If you’ve ever found yourself searching the internet for the perfect pizza, fried chicken, or pancake recipe, you’ve probably run into at least a handful of websites that begin with a lengthy story detailing the author’s relationship to said recipe (or three lengthy stories!). And we get it, it can be cumbersome to scroll through a handful of paragraphs to get to the thing you came for (your poor wrist and finger). But you’re also benefiting from the author’s hard work and expertise for free — for god’s sake let them surface a few ads via page breaks.
“Nah,” thought product manager and engineer Tom Redman, who put together a website called Recipeasly that they thought would “fix online recipes” by aggregating all of the great recipes from the internet and ditching the ads and life stories that come along with them.
Some personal news! ✨
Two friends and I created a new thing to fix online recipes 😄https://t.co/3ZNkSV82Y5 – your favourite recipes except without the ads or life stories 🍩
Feedback and RTs appreciated! 🙏 pic.twitter.com/WerUH34AGG
— Tom Redman (@redman) February 28, 2021
It was a great idea for internet foodies looking for recipes with no context but horrible for the people who actually put together the recipes and people who actually like a little backstory and history to go along with their grams, cups, and ounces. After all, we want to make Ram-Don from Parasite because of the movie it was featured in, not just because we spontaneously crave Ram-Don (the dish didn’t actually exist prior to the movie). While we admit that sometimes these stories can be long and excessive, you really don’t have to read them. It’ll take some scrolling, but ultimately you’re still accessing information faster than your parents and grandparents, so just chill already!
Following Redman’s announcement of Recipeasly over the weekend, prominent food bloggers spoke out about just how harmful the site would be and about how, you know, stealing from indie creators isn’t great.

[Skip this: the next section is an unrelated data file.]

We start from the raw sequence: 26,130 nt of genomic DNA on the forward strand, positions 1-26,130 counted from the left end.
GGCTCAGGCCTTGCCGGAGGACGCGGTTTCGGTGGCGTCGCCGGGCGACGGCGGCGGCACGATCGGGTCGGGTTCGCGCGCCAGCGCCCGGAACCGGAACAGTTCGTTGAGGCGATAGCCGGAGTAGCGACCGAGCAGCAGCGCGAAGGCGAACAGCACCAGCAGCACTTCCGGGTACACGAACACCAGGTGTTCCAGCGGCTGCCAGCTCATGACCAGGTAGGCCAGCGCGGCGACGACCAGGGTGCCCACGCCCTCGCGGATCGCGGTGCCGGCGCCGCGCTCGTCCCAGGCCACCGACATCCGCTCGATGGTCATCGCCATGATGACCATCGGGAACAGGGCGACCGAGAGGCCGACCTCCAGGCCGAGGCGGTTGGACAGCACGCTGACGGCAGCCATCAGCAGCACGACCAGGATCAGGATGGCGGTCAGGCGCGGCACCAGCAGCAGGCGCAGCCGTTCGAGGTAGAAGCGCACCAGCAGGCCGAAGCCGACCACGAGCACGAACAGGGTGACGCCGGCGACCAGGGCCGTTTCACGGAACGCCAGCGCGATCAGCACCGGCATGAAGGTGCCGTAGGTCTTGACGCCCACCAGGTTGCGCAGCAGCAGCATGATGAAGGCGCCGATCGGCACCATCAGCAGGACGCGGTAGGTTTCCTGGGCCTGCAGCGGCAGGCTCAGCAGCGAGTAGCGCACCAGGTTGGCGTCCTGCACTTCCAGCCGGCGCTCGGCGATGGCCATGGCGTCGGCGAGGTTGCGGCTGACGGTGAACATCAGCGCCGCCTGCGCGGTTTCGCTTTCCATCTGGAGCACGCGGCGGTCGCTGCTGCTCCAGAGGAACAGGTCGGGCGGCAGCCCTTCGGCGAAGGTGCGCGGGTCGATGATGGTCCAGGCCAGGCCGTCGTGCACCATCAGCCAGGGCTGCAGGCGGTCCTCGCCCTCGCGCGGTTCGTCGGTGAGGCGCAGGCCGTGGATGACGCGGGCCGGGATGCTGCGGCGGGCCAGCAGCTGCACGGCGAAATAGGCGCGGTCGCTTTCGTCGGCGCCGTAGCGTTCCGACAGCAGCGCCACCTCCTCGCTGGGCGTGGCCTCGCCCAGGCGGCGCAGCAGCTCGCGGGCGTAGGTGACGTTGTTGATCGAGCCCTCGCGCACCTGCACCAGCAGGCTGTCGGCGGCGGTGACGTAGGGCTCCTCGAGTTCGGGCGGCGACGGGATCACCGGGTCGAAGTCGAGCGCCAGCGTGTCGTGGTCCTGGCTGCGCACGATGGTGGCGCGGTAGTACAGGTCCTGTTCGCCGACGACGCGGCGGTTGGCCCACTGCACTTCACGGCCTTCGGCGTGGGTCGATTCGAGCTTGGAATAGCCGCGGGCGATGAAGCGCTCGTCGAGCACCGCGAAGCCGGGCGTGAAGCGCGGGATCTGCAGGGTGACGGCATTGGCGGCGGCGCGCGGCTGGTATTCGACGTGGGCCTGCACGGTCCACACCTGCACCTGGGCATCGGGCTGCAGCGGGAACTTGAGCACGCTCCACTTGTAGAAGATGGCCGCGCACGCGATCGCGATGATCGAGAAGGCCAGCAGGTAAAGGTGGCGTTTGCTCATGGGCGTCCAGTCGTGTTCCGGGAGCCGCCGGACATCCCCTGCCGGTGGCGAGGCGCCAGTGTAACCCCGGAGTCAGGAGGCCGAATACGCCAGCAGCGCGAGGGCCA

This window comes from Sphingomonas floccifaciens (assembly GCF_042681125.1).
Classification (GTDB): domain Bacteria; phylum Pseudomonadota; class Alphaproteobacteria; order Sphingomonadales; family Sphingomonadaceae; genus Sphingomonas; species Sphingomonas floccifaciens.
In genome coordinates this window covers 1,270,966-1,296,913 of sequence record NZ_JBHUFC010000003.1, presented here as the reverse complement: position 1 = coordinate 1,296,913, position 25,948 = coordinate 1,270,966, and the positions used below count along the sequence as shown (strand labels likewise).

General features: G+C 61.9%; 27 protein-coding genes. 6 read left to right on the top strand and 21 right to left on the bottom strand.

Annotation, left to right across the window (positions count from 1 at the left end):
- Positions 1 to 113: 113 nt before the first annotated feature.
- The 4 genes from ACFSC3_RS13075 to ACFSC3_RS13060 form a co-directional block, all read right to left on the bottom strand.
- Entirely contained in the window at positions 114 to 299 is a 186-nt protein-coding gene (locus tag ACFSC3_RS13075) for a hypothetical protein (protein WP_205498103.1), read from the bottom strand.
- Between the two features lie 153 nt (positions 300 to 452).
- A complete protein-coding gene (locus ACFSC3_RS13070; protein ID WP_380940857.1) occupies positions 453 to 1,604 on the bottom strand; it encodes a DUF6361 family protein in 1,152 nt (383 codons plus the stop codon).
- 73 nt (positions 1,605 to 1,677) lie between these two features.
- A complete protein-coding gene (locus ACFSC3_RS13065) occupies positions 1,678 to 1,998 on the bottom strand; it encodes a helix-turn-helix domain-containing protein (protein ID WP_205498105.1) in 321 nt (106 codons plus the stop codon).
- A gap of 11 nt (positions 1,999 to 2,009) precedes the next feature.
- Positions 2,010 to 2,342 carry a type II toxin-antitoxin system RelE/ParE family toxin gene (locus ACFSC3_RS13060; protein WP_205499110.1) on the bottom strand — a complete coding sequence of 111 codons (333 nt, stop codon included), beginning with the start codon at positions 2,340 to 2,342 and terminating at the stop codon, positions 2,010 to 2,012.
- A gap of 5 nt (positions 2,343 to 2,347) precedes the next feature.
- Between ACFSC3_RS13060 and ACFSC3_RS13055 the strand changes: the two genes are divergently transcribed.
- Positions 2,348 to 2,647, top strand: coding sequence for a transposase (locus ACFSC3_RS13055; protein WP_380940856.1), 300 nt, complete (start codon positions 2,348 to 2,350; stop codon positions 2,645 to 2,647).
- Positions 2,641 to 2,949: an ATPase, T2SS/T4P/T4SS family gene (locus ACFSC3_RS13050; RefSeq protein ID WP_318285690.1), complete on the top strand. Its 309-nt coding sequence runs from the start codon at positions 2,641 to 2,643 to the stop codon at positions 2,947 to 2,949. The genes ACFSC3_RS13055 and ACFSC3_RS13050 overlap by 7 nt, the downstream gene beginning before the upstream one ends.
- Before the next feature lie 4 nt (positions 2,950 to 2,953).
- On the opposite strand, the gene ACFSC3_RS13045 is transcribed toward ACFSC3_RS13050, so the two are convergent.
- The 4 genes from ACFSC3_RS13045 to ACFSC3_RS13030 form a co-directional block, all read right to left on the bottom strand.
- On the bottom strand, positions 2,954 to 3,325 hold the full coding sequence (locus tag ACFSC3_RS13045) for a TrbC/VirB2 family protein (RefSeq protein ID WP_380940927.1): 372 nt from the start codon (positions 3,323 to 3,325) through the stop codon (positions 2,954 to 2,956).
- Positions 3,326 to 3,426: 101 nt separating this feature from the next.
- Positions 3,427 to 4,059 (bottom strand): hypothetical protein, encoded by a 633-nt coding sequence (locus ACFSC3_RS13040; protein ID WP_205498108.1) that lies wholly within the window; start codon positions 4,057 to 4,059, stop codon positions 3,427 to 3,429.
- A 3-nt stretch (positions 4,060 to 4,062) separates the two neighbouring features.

So y'all just want to out recipe writers completely out of business? This is extremely gross.
— Erin Biba (@erinbiba) March 1, 2021
"life stories"??? Recipes are life stories. They tell the stories of generations of families who created dishes that represents a culture. Life stories also are part of SEO which help food bloggers, mostly women support their families.
— Jessica van Dop (@DiningTraveler) February 28, 2021
Ummmm so you made a tool to make sure the people who worked hard to create that content don’t get paid for it and divorces it from the context in which the recipe was developed and presented? Hard pass.
— Rebecca Eisenberg (@ryeisenberg) February 28, 2021
To Redman’s credit, he swiftly apologized to the content creators and food bloggers
So… this has struck a chord.
To the content creators, I’m sorry.
Your recipe websites and blogs are amazing.
— Tom Redman (@redman) March 1, 2021
Clearly, how we’re marketing Recipeasly doesn’t demonstrate that respect at all. We missed the mark big time and I’m sorry.
— Tom Redman (@redman) March 1, 2021
In fact, he took the backlash so seriously that Recipeasly was taken down a few hours after its initial launch, replaced with a lengthy apology that reads:
“We’re sorry. We have nothing but respect and admiration for the time, money, and effort that go into creating great recipes & websites. We don’t want to minimize the results for all that hard work. We realize we’re not demonstrating the huge respect we have for recipe creators. We missed the mark big time today and we’re sorry. Given the feedback, we are taking recipeasly.com down as we re-examine our impact. We commit to making changes where we have fallen short.”
Redman has not yet announced a pivot for Recipeasly, so the website may go down as the shortest-lived recipe site in history.